'Item songs' to be barred from TV
- Why Germanwings flight A320 might have crashed over the French Alps
- Indian Navy surveillance aircraft crashes in Goa; two officers missing
- Section 66A: 21 individuals whose petitions changed the system
- Government is willing to compromise on land bill: Venkaiah Naidu
- A little reminder: No one in House debated Section 66A, Congress brought it and BJP backed it
The Central Board of Film Certification, or the Censor Board, has told the government that instructions in this regard have already been sent to all its regional offices and everyone else involved in certification of films to give 'A' (adult) rating to such songs. "These songs, thus, would not be allowed to be telecast on television as only (a maximum of) 'UA' rated content is allowed on television," said the Censor Board.
The move is part of the efforts to check vulgarity and obscenity in television serials and cinema. Censor Board CEO Pankaja Thakur said it would be wrong to link this order with the Delhi gangrape incident. "In fact, the issue about item songs has been under discussion for quite some time now and we have received numerous representations from the general public and also from the National Commission for Women which recently wrote to us about two specific songs," she told The Indian Express.
"Item songs are essentially adult content. We ourselves do not define what an item song is, but what we mean is that all those songs which are meant for adult consumption, either because of their lyrics or because of visuals, should be given adult certification," she said.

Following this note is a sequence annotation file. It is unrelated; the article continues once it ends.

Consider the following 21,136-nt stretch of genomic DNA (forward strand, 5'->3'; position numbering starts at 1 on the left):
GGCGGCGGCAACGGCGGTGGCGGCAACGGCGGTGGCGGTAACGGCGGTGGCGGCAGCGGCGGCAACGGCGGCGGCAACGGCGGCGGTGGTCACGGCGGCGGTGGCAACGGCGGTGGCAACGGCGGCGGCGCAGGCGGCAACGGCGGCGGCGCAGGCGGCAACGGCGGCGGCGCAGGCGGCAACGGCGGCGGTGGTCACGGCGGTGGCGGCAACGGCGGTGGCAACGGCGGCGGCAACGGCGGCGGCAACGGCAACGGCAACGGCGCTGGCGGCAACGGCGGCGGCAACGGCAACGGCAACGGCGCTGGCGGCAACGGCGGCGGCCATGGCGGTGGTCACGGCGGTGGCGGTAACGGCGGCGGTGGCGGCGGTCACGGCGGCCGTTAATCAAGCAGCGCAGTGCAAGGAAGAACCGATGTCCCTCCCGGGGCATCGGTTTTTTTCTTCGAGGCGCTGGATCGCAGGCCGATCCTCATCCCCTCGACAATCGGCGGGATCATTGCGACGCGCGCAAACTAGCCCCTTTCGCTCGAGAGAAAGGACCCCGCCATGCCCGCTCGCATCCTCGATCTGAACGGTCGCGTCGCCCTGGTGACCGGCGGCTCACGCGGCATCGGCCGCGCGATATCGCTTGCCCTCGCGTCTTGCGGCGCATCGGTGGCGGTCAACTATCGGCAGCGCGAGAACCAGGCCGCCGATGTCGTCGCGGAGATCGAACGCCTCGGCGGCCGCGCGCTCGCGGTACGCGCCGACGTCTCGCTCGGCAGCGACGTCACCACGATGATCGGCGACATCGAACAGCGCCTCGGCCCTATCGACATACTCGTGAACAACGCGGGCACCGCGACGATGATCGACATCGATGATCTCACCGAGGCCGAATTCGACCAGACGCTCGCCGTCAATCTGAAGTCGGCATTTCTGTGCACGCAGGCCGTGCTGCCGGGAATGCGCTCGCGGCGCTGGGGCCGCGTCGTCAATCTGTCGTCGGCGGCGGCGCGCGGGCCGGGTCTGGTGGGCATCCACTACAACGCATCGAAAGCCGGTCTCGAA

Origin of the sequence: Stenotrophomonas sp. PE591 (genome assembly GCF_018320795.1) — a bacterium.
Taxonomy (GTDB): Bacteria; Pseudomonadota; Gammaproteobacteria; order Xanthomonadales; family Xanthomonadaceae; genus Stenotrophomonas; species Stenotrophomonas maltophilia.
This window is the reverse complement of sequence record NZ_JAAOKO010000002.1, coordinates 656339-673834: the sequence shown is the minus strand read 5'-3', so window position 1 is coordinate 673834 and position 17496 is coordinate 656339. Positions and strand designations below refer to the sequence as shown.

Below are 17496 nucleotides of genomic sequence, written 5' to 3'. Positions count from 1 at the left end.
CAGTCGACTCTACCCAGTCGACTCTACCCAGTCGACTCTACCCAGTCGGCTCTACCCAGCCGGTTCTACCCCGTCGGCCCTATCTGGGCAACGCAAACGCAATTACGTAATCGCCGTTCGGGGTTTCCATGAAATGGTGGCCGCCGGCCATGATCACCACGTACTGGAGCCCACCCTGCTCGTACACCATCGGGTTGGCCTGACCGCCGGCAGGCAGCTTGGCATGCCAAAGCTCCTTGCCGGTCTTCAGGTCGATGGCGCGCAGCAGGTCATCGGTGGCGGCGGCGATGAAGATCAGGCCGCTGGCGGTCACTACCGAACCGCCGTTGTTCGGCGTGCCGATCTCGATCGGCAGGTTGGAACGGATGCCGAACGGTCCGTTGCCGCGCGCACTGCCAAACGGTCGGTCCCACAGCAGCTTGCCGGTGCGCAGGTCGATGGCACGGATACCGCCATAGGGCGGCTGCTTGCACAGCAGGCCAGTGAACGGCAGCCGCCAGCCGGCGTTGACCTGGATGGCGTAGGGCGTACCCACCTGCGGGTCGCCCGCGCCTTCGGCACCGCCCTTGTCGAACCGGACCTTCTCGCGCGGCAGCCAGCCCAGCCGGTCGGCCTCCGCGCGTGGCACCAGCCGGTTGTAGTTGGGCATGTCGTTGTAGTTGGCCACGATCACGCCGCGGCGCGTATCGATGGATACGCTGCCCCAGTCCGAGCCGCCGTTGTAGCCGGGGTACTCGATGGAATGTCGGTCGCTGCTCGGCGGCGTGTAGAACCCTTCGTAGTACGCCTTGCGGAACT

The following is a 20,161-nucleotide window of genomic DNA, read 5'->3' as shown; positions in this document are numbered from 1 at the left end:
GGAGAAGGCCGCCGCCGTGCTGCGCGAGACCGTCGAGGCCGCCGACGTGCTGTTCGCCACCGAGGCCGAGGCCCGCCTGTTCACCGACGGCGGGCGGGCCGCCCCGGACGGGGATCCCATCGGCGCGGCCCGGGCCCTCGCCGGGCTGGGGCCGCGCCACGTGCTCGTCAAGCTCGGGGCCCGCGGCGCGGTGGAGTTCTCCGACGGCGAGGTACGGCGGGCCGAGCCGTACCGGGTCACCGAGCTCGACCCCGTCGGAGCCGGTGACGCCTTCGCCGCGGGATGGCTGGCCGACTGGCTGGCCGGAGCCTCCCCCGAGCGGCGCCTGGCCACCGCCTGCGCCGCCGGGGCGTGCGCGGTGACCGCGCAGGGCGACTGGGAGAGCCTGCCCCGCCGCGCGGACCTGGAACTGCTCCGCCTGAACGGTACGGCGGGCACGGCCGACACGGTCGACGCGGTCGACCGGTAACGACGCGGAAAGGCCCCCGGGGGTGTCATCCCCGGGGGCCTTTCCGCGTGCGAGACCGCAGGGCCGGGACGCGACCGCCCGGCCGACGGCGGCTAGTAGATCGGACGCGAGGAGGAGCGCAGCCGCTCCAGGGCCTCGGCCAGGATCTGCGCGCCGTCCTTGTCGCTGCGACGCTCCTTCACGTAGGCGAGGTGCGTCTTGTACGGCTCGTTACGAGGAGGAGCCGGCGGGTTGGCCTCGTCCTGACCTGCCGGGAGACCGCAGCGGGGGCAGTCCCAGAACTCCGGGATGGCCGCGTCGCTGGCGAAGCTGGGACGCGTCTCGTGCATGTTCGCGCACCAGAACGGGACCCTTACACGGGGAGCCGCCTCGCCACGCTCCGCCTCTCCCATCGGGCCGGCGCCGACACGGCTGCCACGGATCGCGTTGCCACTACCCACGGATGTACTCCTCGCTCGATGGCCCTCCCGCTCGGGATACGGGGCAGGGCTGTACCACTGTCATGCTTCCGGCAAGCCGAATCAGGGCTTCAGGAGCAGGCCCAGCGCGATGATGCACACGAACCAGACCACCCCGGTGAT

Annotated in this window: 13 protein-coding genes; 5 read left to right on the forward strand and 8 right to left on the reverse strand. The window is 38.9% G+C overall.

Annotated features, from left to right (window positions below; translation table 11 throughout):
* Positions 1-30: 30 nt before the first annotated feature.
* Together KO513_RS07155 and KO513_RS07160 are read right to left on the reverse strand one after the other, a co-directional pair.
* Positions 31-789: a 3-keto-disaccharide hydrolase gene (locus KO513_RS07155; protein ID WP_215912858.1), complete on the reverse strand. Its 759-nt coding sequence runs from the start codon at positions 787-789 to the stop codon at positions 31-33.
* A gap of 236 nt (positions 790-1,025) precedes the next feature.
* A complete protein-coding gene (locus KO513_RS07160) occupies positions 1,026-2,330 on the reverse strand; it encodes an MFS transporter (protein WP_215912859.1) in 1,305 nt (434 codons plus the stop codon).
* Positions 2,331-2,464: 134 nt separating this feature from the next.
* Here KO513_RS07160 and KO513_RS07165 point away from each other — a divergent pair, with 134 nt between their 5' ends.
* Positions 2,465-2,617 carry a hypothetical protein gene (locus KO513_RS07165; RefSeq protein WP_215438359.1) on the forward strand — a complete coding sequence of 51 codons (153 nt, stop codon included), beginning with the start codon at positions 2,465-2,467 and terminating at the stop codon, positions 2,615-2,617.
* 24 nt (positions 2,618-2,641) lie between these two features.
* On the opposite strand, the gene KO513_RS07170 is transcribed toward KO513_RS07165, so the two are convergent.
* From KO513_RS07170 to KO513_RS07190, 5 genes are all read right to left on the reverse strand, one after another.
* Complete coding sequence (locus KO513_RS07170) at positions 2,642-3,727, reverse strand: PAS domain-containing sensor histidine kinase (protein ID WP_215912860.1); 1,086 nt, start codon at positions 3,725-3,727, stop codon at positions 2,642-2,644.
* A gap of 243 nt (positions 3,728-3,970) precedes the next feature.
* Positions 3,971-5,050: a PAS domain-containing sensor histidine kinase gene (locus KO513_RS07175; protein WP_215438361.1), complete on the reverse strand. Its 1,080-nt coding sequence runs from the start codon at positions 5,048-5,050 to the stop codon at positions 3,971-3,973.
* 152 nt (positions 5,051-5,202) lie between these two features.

The board has also decided to act tough on songs and scenes in which "any kind of direct or indirect violence is shown against women". It will recommend deletion of such scenes or songs, and will not allow these even in A-rated films.
Thakur said "deletions" are never forced on filmmakers, and are "mutually-agreeable" cuts. "We would like filmmakers to justify the inclusion of songs and scenes depicting physical abuse, rape or any other form of violence against women. I guess filmmakers themselves are more forthcoming and transparent about this than in the past," she said.
The Censor Board's decisions were conveyed at a meeting convened by the Home Ministry recently to get feedback from all the ministries and departments that have been asked to take steps to promote gender sensitisation and contribute in creating an environment in which women feel more safe and secure.